improve-your-cv-online

5 Reasons Your CV Sucks & How to Improve Your CV

No matter what they say, first impressions count and they count big – especially when we are talking CVs, Portfolios, and interviews.

Believe it or not, some statistics say that the interviewers/employers/HR experts/recruiters won’t take longer than six to ten seconds looking at a CV unless they find something catchy and interesting on (and in!) it.

So, if you’ve been rejected one too many times and have absolutely no idea why it’s pretty possible your CV is a recycle bin-worthy piece of an element.

You disagree? Okay, it’s up to you. Still, read through the elaborations below and see if any of it relates to your resume and how to improve your CV. If it doesn’t, good for you – the right job is about to happen sooner than you think. If it does – take matters into your own hands (or someone who knows how to do it) and give your CV a makeover.

It’s Sloppy

Here, in the Recruiter Land, things are scarier than you can possibly imagine; we get all kinds of job applications through our software, from those super neat to those impossible to understand or even read through.

One of the main reasons we’ll reject an applicant is a CV done in a careless manner, one that looks as if it was just taken out of the trash. Yes, most job applications are submitted electronically but we can still see if someone put an effort into fashioning the CV or they put it together just so they have a CV.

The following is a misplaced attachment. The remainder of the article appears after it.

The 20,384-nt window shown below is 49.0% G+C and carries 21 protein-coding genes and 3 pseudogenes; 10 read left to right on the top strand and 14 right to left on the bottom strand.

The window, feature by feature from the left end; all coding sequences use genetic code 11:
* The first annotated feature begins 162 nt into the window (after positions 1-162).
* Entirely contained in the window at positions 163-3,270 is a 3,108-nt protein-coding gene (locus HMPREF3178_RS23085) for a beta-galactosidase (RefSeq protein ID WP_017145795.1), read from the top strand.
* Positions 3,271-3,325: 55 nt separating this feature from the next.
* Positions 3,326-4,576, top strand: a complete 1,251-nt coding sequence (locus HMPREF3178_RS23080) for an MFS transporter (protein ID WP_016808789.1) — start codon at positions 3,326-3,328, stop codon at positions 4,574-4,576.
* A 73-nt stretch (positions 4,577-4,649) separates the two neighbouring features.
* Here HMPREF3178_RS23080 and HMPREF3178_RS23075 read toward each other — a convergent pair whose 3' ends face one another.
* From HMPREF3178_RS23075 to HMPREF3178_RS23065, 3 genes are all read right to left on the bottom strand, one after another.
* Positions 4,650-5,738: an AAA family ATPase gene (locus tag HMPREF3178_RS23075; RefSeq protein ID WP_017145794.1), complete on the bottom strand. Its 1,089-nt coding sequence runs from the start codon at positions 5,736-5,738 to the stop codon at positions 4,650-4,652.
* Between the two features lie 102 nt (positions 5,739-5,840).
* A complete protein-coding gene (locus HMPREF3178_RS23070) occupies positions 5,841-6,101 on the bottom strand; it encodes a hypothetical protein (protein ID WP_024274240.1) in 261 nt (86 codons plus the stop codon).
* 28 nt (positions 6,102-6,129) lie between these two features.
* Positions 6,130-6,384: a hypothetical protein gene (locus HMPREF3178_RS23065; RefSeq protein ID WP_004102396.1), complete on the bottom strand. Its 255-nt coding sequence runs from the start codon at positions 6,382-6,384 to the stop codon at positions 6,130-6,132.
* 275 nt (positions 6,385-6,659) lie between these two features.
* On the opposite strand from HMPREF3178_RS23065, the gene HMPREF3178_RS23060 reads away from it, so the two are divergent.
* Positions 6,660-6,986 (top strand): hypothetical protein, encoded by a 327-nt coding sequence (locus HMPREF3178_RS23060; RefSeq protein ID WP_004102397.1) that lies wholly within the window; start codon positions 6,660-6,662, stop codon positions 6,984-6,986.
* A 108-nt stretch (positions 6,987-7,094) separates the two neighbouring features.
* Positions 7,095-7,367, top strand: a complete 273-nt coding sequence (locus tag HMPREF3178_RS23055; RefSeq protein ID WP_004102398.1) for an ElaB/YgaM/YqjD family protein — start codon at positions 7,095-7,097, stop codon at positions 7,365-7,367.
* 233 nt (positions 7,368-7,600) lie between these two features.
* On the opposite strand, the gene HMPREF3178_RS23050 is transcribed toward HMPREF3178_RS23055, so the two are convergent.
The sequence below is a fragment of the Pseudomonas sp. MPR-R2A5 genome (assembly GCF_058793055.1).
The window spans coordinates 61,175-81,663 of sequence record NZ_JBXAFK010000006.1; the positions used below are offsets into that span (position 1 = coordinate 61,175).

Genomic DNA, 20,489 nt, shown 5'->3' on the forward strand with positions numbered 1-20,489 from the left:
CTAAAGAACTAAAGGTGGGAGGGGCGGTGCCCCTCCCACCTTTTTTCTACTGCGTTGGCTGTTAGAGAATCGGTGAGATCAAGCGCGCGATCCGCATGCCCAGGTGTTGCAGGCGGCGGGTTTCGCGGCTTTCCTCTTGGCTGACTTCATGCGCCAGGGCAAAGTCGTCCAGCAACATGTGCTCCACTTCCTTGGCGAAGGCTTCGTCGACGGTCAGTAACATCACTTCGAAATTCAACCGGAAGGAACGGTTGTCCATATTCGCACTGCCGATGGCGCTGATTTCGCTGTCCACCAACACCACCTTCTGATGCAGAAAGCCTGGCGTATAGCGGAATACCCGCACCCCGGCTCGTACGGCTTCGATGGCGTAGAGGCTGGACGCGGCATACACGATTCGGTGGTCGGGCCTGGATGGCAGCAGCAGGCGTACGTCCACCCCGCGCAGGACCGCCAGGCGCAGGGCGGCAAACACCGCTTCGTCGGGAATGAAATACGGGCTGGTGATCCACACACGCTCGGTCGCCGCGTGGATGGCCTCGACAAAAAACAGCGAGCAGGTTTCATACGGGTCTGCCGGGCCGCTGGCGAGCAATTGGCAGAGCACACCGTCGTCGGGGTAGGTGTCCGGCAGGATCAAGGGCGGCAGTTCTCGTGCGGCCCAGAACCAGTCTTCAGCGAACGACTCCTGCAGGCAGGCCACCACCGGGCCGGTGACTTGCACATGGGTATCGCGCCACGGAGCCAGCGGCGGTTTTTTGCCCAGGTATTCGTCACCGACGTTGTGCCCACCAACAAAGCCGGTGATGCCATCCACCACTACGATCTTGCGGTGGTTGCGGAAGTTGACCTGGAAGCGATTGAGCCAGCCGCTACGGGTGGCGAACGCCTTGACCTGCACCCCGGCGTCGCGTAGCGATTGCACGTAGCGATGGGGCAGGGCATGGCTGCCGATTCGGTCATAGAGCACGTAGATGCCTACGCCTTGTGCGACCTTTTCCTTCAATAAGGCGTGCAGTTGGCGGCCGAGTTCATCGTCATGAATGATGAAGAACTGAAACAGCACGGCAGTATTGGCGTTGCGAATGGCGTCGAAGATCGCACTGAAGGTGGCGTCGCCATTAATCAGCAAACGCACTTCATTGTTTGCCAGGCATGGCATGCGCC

Here’s some advice: don’t ever submit a CV that’s formatted wrong, has a multitude of unmatched fonts, weird templates, grammar/spelling mistakes and hectic previous job listings and explanations.

Go neat. We love our CVs neat.

The Timeline’s All Wrong

Some candidates believe listing their previous jobs by importance rather than timeline makes better sense which it, sometimes, does.

However, the safest option is to go clean and clear when your job positions are concerned. Make sure you list your jobs with accurate start and finish dates; stipulating the month and year is enough.

Unless your CV contains this information, the recruiter will presume you are trying to hide something leading to your CV being rejected.

War & Peace

No matter what they say, there IS something that’s TOO LONG and your CV may be one of those.

Although opinions on the CV length vary, we’ll recommend never going over two pages. Your CV should be clear, simple, concise and easy to read. The elaboration on your experiences and responsibilities you were entrusted with should be reserved for the interview.

Stick to the last 5 to 10 years of your career, and recent few positions you are currently engaged in. No matter what, don’t waffle! If you have over 10 years’ experience, list your jobs by company and position. However, don’t strip your CV of self-promotion; a resume that’s too “blah” is just as equally recycle-bin as a CV that’s too much. Find the balance and work it to your advantage.